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What to see at the Capitoline Museums in Rome: timetables, prices and advice

The Capitoline Museums are the oldest public museums in the world and the most important municipal museums in Rome. Located in the beautiful setting of Piazza del Campidoglio, they are easily accessible both on foot and by public transport. Within their walls you will find both ancient works, dating back to Ancient Rome, and paintings by great European painters.
If you find yourself in the Eternal City for a few days, or even just for a weekend, we advise you to add them to your program, you will not be absolutely disappointed!



Index

  1. What to see and how to visit the Capitoline Museums
  2. Lupa capitolina
  3. Colossal statue of Constantine
  4. Bust of Medusa
  5. Capitoline Venus
  6. Relief from an honorary monument of Marcus Aurelius: Triumph
  7. Statue of the Capitoline Galata
  8. The Good Ventura
  9. San Sebastiano
  10. Romolo e Remo
  11. Love and Psyche
  12. Hours and prices
  13. Online tickets and guided tours
  14. User questions and comments

What to see and how to visit the Capitoline Museums

The Capitoline Museums occupy two of the most impressive buildings in Piazza del Campidoglio: the Palazzo dei Conservatori and the Palazzo Nuovo, connected to each other by an underground passage called the Lapidary Gallery. Thanks to this gallery, you can cross Piazza Campidoglio without having to leave the museum.

Il Palazzo dei Conservatori it dates back to 1400 and was the seat of the elective magistracy, which administered the city. Today it contains a large art gallery and in its exhibition rooms you can admire the beautiful statue of the Capitoline Wolf, as well as works by painters such as Caravaggio, Titian and Tintoretto.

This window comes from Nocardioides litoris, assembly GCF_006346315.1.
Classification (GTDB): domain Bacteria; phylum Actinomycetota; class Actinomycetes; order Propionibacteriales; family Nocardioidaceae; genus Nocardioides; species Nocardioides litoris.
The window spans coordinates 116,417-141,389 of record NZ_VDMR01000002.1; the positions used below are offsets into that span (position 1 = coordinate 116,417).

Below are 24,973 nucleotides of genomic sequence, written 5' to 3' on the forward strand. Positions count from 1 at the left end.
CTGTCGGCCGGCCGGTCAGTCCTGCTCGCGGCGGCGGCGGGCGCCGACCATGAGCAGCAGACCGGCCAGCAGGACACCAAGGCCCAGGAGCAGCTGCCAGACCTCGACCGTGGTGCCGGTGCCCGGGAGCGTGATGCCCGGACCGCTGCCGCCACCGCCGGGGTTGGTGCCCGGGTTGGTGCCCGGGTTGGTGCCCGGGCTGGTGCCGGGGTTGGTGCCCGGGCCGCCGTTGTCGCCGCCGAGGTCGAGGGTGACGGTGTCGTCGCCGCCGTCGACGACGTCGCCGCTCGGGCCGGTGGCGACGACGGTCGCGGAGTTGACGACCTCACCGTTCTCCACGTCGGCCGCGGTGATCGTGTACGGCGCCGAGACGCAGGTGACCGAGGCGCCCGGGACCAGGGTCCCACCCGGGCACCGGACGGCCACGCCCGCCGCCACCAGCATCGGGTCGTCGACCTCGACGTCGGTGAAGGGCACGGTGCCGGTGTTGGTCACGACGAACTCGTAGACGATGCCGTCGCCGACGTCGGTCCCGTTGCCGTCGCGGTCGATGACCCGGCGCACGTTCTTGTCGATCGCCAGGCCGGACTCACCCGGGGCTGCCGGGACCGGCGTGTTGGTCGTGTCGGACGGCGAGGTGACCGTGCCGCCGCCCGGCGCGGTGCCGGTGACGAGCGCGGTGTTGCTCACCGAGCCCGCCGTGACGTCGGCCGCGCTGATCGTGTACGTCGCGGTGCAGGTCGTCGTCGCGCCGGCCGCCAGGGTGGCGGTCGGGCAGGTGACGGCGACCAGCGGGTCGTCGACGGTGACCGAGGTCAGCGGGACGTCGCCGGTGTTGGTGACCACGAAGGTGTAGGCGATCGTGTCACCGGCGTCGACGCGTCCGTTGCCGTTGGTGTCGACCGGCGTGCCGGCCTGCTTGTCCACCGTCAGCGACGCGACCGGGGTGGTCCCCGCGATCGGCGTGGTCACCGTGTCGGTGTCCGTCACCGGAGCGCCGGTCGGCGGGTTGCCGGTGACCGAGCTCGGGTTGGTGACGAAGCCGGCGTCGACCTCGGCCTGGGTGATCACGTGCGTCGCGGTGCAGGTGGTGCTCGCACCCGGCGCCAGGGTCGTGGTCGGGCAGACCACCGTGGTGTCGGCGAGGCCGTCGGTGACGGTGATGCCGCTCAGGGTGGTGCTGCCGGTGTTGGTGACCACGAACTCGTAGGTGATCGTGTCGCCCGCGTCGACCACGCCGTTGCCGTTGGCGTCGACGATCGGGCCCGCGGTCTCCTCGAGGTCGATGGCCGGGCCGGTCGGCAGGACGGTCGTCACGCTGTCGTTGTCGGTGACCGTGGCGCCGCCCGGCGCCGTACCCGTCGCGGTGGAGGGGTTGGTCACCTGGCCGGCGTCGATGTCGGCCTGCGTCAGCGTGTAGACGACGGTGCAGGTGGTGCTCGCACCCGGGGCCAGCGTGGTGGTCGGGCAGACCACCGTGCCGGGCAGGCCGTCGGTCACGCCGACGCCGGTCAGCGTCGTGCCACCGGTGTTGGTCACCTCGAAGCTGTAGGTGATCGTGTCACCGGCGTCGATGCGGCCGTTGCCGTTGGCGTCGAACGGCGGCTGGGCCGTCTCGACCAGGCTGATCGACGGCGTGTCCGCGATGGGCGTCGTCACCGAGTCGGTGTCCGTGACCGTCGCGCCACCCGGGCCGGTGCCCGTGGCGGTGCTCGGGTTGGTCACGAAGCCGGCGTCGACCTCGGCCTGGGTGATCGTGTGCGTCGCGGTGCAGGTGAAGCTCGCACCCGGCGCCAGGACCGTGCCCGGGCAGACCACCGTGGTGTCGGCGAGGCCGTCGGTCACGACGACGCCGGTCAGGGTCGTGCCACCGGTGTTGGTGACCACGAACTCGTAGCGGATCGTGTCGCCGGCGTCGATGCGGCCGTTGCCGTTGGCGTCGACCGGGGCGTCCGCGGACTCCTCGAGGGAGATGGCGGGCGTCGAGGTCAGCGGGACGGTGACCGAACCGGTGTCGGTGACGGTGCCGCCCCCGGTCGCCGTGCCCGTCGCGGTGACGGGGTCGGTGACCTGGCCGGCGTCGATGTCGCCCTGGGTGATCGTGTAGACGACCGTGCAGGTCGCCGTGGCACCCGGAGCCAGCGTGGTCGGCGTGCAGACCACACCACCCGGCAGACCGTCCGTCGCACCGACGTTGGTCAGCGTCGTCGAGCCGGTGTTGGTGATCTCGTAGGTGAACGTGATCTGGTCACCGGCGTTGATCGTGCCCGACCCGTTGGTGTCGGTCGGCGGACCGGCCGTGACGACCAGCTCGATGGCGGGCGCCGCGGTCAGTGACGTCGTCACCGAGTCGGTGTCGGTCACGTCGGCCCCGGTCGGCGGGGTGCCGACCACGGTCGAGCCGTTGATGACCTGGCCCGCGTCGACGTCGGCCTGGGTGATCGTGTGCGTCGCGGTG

Il New Palaceinstead, it was built in the th century and is mainly dedicated to sculptures, almost all Roman copies of Greek originals.
But among all these wonders, let's see together what they are 10 works to see at the Capitoline Museums.



1 - Capitoline Wolf

The work par excellence of the Capitoline Museums is the Capitoline Wolf, symbol of Rome. It is believed that it is of Etruscan manufacture and that it has been in Rome since ancient times. It was donated to the city by Pope Sixtus IV. The twins were added in a later period, presumably at the end of the th century, according to some created by Antonio del Pollaiolo.

  • Date: XII-XII century
  • Living Room: Conservators' apartment, Sala della Lupa

2 - Colossal statue of Constantine

What you will see are just some of the remains of the colossal statue of Constantine that used to be in the Basilica of Maxentius in Rome. From the remains, it is assumed that at the time the statue was seated and probably reached 12 meters. The head alone has a height of 2,60 meters.

  • Date: 313-324 AD
  • Living Room: Museum of the Palazzo dei Conservatori, Courtyard

3 - Bust of Medusa

Medusa had the power to petrify anyone who met her gaze. In this bust, Bernini represents the exact moment in which the woman begins to petrify after looking at herself in the mirror. His eyes, in fact, transmit pain and anguish.

  • Author: Gian Lorenzo Bernini
  • Date: 1644/1648
  • Living Room: Conservators' Apartment, Room of the Geese

4 - Capitoline Venus

The Capitoline Venus is one of the best known sculptures in the museum. In marble, almost 2 meters high, it represents the goddess of love and beauty Venus-Aphrodite. It was found near the Basilica San Vitale between 1666 and 1670 and was donated to the Capitoline Museums in 1752 at the behest of Pope Benedict XIV.



  • Date: Roman copy of a Greek original from the nd century BC
  • Living Room: Palazzo Nuovo, Cabinet of Venus

5 - Relief from an honorary monument of Marcus Aurelius: Triumph

On the shelves of the Staircase you will find large historical reliefs which, in Ancient Rome, decorated important public monuments. One of these is the relief from the honorary monument of Marcus Aurelius, on a chariot drawn by four horses, celebrating his triumph in the war.

  • Date: 176/180 AD
  • Living Room: Museum of the Palazzo dei Conservatori, Staircase

6 - Statue of the Capitoline Galata

This statue, one of the best known in the collection, is a copy of an original parchment. A date to which it can be traced has not yet been chosen, although some historians date it to the Caesarian age. The statue represents a wounded Rooster sitting on the ground.